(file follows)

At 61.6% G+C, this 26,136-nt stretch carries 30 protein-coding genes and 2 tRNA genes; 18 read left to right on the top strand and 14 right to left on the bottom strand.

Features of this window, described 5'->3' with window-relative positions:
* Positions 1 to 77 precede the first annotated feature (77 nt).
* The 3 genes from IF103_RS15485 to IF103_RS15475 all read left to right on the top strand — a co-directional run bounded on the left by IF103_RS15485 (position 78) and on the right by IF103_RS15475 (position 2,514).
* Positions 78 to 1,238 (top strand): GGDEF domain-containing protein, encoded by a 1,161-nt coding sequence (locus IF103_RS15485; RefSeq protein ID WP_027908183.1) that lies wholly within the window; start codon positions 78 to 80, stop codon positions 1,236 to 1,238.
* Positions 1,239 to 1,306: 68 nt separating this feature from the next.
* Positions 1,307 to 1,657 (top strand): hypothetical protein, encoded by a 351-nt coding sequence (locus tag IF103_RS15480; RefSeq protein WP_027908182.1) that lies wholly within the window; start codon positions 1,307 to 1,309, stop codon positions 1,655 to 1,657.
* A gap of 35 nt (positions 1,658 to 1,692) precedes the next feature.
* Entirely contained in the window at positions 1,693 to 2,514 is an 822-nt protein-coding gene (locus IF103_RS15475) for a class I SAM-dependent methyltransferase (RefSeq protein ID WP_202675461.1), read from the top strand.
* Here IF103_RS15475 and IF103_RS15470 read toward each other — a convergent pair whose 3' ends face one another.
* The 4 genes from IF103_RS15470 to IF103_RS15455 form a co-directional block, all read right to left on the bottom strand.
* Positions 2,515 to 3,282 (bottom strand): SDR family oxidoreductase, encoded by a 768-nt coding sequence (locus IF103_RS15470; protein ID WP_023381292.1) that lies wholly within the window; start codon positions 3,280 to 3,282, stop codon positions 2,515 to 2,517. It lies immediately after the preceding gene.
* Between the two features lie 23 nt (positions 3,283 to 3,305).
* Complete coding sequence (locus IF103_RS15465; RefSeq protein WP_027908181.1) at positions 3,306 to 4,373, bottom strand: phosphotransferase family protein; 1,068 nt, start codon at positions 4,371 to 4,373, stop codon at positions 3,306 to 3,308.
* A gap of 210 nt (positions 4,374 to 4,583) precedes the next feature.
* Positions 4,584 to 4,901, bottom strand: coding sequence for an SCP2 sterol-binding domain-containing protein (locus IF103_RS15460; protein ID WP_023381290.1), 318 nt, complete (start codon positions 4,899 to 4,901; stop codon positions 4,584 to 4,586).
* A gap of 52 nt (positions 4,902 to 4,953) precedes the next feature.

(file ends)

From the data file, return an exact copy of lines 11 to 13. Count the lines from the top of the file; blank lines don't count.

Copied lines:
* The 4 genes from IF103_RS15470 to IF103_RS15455 form a co-directional block, all read right to left on the bottom strand.
* Positions 2,515 to 3,282 (bottom strand): SDR family oxidoreductase, encoded by a 768-nt coding sequence (locus IF103_RS15470; protein ID WP_023381292.1) that lies wholly within the window; start codon positions 3,280 to 3,282, stop codon positions 2,515 to 2,517. It lies immediately after the preceding gene.
* Between the two features lie 23 nt (positions 3,283 to 3,305).